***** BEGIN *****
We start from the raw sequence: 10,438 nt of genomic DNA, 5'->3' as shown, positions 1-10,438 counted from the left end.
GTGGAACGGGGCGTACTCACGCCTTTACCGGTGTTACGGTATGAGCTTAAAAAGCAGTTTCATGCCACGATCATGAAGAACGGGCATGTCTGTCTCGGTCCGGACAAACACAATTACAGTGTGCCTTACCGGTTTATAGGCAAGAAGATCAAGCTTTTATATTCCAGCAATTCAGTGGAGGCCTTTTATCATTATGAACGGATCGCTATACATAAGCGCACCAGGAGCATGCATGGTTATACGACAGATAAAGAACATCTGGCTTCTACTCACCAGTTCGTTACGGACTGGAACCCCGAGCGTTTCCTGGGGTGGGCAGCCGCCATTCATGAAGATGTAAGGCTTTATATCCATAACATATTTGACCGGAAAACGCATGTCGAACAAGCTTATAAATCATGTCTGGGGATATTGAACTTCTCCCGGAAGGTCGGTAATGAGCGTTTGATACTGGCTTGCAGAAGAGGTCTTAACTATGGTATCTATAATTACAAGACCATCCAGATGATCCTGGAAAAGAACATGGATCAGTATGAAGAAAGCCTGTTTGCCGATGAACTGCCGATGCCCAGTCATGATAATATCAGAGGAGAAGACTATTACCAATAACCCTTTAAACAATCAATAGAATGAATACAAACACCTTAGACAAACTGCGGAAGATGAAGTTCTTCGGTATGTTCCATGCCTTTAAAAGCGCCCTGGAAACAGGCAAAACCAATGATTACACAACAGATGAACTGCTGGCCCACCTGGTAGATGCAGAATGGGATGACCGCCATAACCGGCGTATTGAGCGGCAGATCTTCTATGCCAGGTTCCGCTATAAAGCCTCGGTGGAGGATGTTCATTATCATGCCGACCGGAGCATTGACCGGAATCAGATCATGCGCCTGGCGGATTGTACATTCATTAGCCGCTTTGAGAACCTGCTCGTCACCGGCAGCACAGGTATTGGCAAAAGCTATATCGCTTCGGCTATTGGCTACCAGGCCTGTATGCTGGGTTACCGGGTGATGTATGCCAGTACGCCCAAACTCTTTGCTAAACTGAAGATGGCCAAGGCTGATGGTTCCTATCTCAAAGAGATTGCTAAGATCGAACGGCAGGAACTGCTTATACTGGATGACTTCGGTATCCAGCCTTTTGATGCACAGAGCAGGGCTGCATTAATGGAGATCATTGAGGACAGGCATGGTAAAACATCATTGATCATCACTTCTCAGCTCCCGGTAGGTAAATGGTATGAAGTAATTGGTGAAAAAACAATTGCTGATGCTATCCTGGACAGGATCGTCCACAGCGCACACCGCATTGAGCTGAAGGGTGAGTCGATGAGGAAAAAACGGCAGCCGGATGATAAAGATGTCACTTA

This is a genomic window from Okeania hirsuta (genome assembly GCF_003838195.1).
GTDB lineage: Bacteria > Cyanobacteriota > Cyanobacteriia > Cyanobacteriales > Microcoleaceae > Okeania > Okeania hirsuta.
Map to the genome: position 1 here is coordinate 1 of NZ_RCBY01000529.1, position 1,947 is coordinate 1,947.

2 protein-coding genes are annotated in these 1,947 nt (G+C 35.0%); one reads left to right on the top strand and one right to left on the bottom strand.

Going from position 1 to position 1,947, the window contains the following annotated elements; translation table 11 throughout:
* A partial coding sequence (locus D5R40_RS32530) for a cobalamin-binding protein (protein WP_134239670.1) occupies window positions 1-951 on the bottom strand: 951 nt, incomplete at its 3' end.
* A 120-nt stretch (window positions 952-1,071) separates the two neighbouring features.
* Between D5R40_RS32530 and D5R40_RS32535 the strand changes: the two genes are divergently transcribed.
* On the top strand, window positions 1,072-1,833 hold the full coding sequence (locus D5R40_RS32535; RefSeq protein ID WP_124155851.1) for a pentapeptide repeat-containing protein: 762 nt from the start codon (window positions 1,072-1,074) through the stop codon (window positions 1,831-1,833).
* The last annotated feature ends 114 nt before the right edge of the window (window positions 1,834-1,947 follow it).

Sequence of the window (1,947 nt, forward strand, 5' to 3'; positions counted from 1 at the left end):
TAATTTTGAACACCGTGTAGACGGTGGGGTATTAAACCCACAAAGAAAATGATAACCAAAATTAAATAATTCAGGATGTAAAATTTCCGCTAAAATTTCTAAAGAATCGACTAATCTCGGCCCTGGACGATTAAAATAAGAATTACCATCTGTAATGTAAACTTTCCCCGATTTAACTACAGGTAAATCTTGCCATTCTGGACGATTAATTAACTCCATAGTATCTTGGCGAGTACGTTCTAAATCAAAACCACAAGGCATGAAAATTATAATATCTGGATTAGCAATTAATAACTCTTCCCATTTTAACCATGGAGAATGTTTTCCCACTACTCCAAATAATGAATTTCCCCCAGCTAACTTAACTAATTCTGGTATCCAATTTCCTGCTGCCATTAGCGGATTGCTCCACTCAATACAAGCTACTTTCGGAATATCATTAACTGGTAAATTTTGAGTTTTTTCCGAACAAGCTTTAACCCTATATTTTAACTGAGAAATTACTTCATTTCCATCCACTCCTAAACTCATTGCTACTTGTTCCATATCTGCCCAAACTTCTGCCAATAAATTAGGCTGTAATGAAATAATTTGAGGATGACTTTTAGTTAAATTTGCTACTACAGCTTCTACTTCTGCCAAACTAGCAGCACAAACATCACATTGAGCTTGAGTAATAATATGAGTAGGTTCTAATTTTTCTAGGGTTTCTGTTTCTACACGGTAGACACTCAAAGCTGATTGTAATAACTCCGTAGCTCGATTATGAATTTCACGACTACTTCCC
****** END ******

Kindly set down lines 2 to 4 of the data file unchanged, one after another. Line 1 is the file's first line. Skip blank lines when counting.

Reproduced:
GTGGAACGGGGCGTACTCACGCCTTTACCGGTGTTACGGTATGAGCTTAAAAAGCAGTTTCATGCCACGATCATGAAGAACGGGCATGTCTGTCTCGGTCCGGACAAACACAATTACAGTGTGCCTTACCGGTTTATAGGCAAGAAGATCAAGCTTTTATATTCCAGCAATTCAGTGGAGGCCTTTTATCATTATGAACGGATCGCTATACATAAGCGCACCAGGAGCATGCATGGTTATACGACAGATAAAGAACATCTGGCTTCTACTCACCAGTTCGTTACGGACTGGAACCCCGAGCGTTTCCTGGGGTGGGCAGCCGCCATTCATGAAGATGTAAGGCTTTATATCCATAACATATTTGACCGGAAAACGCATGTCGAACAAGCTTATAAATCATGTCTGGGGATATTGAACTTCTCCCGGAAGGTCGGTAATGAGCGTTTGATACTGGCTTGCAGAAGAGGTCTTAACTATGGTATCTATAATTACAAGACCATCCAGATGATCCTGGAAAAGAACATGGATCAGTATGAAGAAAGCCTGTTTGCCGATGAACTGCCGATGCCCAGTCATGATAATATCAGAGGAGAAGACTATTACCAATAACCCTTTAAACAATCAATAGAATGAATACAAACACCTTAGACAAACTGCGGAAGATGAAGTTCTTCGGTATGTTCCATGCCTTTAAAAGCGCCCTGGAAACAGGCAAAACCAATGATTACACAACAGATGAACTGCTGGCCCACCTGGTAGATGCAGAATGGGATGACCGCCATAACCGGCGTATTGAGCGGCAGATCTTCTATGCCAGGTTCCGCTATAAAGCCTCGGTGGAGGATGTTCATTATCATGCCGACCGGAGCATTGACCGGAATCAGATCATGCGCCTGGCGGATTGTACATTCATTAGCCGCTTTGAGAACCTGCTCGTCACCGGCAGCACAGGTATTGGCAAAAGCTATATCGCTTCGGCTATTGGCTACCAGGCCTGTATGCTGGGTTACCGGGTGATGTATGCCAGTACGCCCAAACTCTTTGCTAAACTGAAGATGGCCAAGGCTGATGGTTCCTATCTCAAAGAGATTGCTAAGATCGAACGGCAGGAACTGCTTATACTGGATGACTTCGGTATCCAGCCTTTTGATGCACAGAGCAGGGCTGCATTAATGGAGATCATTGAGGACAGGCATGGTAAAACATCATTGATCATCACTTCTCAGCTCCCGGTAGGTAAATGGTATGAAGTAATTGGTGAAAAAACAATTGCTGATGCTATCCTGGACAGGATCGTCCACAGCGCACACCGCATTGAGCTGAAGGGTGAGTCGATGAGGAAAAAACGGCAGCCGGATGATAAAGATGTCACTTA

This is a genomic window from Okeania hirsuta (genome assembly GCF_003838195.1).
GTDB lineage: Bacteria > Cyanobacteriota > Cyanobacteriia > Cyanobacteriales > Microcoleaceae > Okeania > Okeania hirsuta.